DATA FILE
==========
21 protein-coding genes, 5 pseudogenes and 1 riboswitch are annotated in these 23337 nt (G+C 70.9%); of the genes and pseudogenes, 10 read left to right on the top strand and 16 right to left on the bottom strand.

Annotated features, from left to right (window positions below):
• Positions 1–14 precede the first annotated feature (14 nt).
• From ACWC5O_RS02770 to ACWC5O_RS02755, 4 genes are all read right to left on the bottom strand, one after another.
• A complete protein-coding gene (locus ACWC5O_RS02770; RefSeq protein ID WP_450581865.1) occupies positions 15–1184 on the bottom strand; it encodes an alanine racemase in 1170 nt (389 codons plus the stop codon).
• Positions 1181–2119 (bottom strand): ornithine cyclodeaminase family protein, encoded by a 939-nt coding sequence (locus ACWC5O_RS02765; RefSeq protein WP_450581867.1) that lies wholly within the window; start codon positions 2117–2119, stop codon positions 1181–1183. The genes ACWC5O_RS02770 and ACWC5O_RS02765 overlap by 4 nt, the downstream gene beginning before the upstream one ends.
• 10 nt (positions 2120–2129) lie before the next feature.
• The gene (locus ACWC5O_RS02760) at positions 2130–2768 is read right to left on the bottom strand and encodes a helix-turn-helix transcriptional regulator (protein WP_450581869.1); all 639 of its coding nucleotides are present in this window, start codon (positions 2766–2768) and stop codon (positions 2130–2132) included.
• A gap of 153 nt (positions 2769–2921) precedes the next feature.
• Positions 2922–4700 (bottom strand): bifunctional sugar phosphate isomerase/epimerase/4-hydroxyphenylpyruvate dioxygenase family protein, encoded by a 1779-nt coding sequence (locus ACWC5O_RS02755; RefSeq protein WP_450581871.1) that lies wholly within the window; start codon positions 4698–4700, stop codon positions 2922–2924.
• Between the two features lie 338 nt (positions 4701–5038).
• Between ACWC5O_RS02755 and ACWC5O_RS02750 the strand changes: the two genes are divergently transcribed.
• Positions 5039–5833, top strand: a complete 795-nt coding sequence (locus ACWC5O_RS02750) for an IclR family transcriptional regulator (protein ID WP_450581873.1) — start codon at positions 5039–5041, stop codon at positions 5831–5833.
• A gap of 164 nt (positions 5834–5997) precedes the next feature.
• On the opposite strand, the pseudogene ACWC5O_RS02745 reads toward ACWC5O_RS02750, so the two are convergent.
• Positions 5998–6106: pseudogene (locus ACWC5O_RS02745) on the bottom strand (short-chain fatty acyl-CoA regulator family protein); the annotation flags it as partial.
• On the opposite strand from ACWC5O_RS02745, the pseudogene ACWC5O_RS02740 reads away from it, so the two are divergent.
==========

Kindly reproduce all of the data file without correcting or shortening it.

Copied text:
21 protein-coding genes, 5 pseudogenes and 1 riboswitch are annotated in these 23337 nt (G+C 70.9%); of the genes and pseudogenes, 10 read left to right on the top strand and 16 right to left on the bottom strand.

Annotated features, from left to right (window positions below):
• Positions 1–14 precede the first annotated feature (14 nt).
• From ACWC5O_RS02770 to ACWC5O_RS02755, 4 genes are all read right to left on the bottom strand, one after another.
• A complete protein-coding gene (locus ACWC5O_RS02770; RefSeq protein ID WP_450581865.1) occupies positions 15–1184 on the bottom strand; it encodes an alanine racemase in 1170 nt (389 codons plus the stop codon).
• Positions 1181–2119 (bottom strand): ornithine cyclodeaminase family protein, encoded by a 939-nt coding sequence (locus ACWC5O_RS02765; RefSeq protein WP_450581867.1) that lies wholly within the window; start codon positions 2117–2119, stop codon positions 1181–1183. The genes ACWC5O_RS02770 and ACWC5O_RS02765 overlap by 4 nt, the downstream gene beginning before the upstream one ends.
• 10 nt (positions 2120–2129) lie before the next feature.
• The gene (locus ACWC5O_RS02760) at positions 2130–2768 is read right to left on the bottom strand and encodes a helix-turn-helix transcriptional regulator (protein WP_450581869.1); all 639 of its coding nucleotides are present in this window, start codon (positions 2766–2768) and stop codon (positions 2130–2132) included.
• A gap of 153 nt (positions 2769–2921) precedes the next feature.
• Positions 2922–4700 (bottom strand): bifunctional sugar phosphate isomerase/epimerase/4-hydroxyphenylpyruvate dioxygenase family protein, encoded by a 1779-nt coding sequence (locus ACWC5O_RS02755; RefSeq protein WP_450581871.1) that lies wholly within the window; start codon positions 4698–4700, stop codon positions 2922–2924.
• Between the two features lie 338 nt (positions 4701–5038).
• Between ACWC5O_RS02755 and ACWC5O_RS02750 the strand changes: the two genes are divergently transcribed.
• Positions 5039–5833, top strand: a complete 795-nt coding sequence (locus ACWC5O_RS02750) for an IclR family transcriptional regulator (protein ID WP_450581873.1) — start codon at positions 5039–5041, stop codon at positions 5831–5833.
• A gap of 164 nt (positions 5834–5997) precedes the next feature.
• On the opposite strand, the pseudogene ACWC5O_RS02745 reads toward ACWC5O_RS02750, so the two are convergent.
• Positions 5998–6106: pseudogene (locus ACWC5O_RS02745) on the bottom strand (short-chain fatty acyl-CoA regulator family protein); the annotation flags it as partial.
• On the opposite strand from ACWC5O_RS02745, the pseudogene ACWC5O_RS02740 reads away from it, so the two are divergent.